Below are some of the purported effects and potential medical uses of St. John’s wort. However, keep in mind that the research behind many of these possible applications is still in a relatively early stage, and that firm conclusions cannot yet be made about its efficacy or long-term safety until much more additional research is done.
Additionally, keep in mind that none of the information contained in this post should ever be used to replace conventional medical treatment. If you believe you may be suffering from one of the health conditions discussed below, it is vitally important to talk to your doctor to obtain a formal diagnosis and determine the best course of treatment.
Similarly, if you are interested in trying out any of the complementary strategies discussed below, be sure to discuss these with your doctor first in order to determine if they are appropriate for you, as well as to help minimize the risk of any negative interactions these may have with any current medications you are taking, other pre-existing health conditions, and other potential relevant factors that could impact the course of your treatment.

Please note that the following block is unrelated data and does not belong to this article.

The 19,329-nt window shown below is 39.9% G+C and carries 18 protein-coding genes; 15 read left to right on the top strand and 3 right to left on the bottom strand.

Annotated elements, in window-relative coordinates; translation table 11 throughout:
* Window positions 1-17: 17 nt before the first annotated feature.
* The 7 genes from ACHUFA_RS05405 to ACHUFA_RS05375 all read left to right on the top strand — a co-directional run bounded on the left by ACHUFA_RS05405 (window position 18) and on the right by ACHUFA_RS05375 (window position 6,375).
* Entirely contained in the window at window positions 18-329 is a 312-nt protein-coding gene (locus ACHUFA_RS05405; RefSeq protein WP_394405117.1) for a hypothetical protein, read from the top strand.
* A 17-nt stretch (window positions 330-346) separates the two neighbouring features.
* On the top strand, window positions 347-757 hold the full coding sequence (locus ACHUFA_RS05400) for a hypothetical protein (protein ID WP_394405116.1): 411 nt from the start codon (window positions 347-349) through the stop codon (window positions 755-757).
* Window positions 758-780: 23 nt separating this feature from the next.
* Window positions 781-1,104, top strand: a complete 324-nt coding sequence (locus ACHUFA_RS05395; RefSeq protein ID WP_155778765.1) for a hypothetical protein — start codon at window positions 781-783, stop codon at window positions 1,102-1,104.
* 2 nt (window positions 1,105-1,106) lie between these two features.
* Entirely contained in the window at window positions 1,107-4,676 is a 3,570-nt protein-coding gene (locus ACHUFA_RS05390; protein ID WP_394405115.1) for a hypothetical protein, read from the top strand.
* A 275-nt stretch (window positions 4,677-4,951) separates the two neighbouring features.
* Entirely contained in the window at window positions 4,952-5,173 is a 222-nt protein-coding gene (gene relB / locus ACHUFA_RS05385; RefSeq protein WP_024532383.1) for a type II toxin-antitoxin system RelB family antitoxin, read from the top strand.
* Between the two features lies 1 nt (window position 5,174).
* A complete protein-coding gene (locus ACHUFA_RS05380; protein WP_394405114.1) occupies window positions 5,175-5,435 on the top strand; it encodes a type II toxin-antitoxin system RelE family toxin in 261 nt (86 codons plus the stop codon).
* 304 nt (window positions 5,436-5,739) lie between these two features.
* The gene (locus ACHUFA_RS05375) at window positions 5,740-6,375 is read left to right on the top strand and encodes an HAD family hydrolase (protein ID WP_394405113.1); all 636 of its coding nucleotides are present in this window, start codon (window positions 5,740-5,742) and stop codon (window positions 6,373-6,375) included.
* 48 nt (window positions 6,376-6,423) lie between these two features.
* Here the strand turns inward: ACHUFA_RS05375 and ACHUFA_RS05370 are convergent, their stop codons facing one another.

The majority of clinical studies on St. John’s wort has focused on its antidepressant effects.
A systematic review of data from over 35 different studies (including data from a total of 6,993 patients) reported that St. John’s wort appeared to be more effective than a placebo for the treatment of depression. The review also reported that St. John’s wort was associated with relatively fewer adverse side-effects compared to conventional antidepressant medications (such as SSRIs) .
A different review of 27 clinical trials (including data from 3,808 patients) has reported that St. John’s wort may be as safe and effective as SSRIs (a common class of antidepressant drugs) for the treatment of mild-to-moderate depression .